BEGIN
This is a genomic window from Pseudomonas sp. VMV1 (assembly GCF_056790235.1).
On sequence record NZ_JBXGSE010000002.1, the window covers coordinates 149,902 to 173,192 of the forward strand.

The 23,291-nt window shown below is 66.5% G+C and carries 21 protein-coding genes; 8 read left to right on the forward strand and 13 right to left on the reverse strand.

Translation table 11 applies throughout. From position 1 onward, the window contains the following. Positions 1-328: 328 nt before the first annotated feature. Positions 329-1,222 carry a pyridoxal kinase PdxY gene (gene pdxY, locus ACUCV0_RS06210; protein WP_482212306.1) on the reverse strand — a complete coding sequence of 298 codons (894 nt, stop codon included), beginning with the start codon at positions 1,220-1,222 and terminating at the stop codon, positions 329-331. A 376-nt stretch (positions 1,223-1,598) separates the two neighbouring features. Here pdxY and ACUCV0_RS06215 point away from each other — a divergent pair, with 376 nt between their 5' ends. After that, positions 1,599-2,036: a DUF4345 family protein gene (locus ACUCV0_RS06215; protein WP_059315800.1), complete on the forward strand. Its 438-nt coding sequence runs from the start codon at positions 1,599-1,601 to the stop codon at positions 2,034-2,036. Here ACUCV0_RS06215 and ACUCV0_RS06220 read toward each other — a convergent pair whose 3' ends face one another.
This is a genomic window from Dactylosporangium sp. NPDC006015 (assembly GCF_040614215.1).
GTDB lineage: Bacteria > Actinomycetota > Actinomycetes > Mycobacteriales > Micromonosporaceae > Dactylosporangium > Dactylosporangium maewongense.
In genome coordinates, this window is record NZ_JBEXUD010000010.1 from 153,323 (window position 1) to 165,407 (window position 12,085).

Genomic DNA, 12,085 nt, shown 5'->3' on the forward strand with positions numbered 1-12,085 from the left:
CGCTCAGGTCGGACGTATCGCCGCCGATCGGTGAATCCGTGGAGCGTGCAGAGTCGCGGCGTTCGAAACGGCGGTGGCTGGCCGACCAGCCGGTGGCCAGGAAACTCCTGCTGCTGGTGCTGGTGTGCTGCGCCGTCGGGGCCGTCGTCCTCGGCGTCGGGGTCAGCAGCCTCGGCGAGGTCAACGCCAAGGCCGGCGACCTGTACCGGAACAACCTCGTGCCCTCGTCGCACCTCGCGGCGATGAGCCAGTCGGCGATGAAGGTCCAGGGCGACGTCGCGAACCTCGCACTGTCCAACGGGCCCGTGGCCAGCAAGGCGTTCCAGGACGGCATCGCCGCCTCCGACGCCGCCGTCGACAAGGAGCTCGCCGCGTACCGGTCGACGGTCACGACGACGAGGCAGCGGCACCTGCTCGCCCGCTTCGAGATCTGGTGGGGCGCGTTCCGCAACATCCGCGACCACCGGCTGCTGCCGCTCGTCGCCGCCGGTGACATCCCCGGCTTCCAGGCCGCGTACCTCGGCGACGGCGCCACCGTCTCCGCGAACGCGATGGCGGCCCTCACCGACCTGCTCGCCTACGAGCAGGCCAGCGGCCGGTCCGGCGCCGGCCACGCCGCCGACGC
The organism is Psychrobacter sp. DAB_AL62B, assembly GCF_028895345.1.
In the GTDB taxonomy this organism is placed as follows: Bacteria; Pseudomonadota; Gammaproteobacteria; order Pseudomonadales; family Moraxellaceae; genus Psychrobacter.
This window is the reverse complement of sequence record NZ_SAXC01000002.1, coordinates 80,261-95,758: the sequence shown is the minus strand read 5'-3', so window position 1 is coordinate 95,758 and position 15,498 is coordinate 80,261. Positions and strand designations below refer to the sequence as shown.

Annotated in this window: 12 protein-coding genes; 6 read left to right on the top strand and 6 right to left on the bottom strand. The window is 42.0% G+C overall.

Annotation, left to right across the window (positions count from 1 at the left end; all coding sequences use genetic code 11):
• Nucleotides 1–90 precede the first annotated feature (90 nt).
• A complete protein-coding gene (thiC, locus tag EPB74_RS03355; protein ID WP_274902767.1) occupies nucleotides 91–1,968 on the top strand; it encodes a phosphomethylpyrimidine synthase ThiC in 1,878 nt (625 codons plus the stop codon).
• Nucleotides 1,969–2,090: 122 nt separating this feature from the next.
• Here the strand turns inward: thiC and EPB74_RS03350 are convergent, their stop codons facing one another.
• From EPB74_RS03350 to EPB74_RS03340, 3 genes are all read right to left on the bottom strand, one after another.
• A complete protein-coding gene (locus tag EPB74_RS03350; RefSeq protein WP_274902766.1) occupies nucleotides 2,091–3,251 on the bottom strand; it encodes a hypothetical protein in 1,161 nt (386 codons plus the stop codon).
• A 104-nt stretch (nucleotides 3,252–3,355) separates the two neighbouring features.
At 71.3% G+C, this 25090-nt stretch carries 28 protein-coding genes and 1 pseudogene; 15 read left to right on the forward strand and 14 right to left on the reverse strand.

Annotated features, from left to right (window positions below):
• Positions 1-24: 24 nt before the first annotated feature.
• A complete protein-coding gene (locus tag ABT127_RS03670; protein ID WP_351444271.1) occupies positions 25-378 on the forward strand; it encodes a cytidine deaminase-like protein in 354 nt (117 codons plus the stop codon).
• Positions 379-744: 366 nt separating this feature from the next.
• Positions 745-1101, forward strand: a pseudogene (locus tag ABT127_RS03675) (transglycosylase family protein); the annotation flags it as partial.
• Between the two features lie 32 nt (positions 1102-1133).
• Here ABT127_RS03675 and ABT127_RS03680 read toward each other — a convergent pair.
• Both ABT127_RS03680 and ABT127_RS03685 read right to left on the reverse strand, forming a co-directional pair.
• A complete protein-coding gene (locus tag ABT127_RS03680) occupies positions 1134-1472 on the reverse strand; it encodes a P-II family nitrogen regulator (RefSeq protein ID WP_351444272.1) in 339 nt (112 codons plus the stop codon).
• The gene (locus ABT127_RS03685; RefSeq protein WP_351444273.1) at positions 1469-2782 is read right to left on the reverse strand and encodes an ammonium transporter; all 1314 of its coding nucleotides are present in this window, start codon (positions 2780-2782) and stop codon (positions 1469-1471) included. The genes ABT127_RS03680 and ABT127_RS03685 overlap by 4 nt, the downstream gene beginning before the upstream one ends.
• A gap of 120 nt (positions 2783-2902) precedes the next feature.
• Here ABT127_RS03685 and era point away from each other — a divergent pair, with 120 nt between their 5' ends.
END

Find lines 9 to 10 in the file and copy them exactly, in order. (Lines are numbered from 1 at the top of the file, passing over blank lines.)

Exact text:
CGCTCAGGTCGGACGTATCGCCGCCGATCGGTGAATCCGTGGAGCGTGCAGAGTCGCGGCGTTCGAAACGGCGGTGGCTGGCCGACCAGCCGGTGGCCAGGAAACTCCTGCTGCTGGTGCTGGTGTGCTGCGCCGTCGGGGCCGTCGTCCTCGGCGTCGGGGTCAGCAGCCTCGGCGAGGTCAACGCCAAGGCCGGCGACCTGTACCGGAACAACCTCGTGCCCTCGTCGCACCTCGCGGCGATGAGCCAGTCGGCGATGAAGGTCCAGGGCGACGTCGCGAACCTCGCACTGTCCAACGGGCCCGTGGCCAGCAAGGCGTTCCAGGACGGCATCGCCGCCTCCGACGCCGCCGTCGACAAGGAGCTCGCCGCGTACCGGTCGACGGTCACGACGACGAGGCAGCGGCACCTGCTCGCCCGCTTCGAGATCTGGTGGGGCGCGTTCCGCAACATCCGCGACCACCGGCTGCTGCCGCTCGTCGCCGCCGGTGACATCCCCGGCTTCCAGGCCGCGTACCTCGGCGACGGCGCCACCGTCTCCGCGAACGCGATGGCGGCCCTCACCGACCTGCTCGCCTACGAGCAGGCCAGCGGCCGGTCCGGCGCCGGCCACGCCGCCGACGC
The organism is Psychrobacter sp. DAB_AL62B, assembly GCF_028895345.1.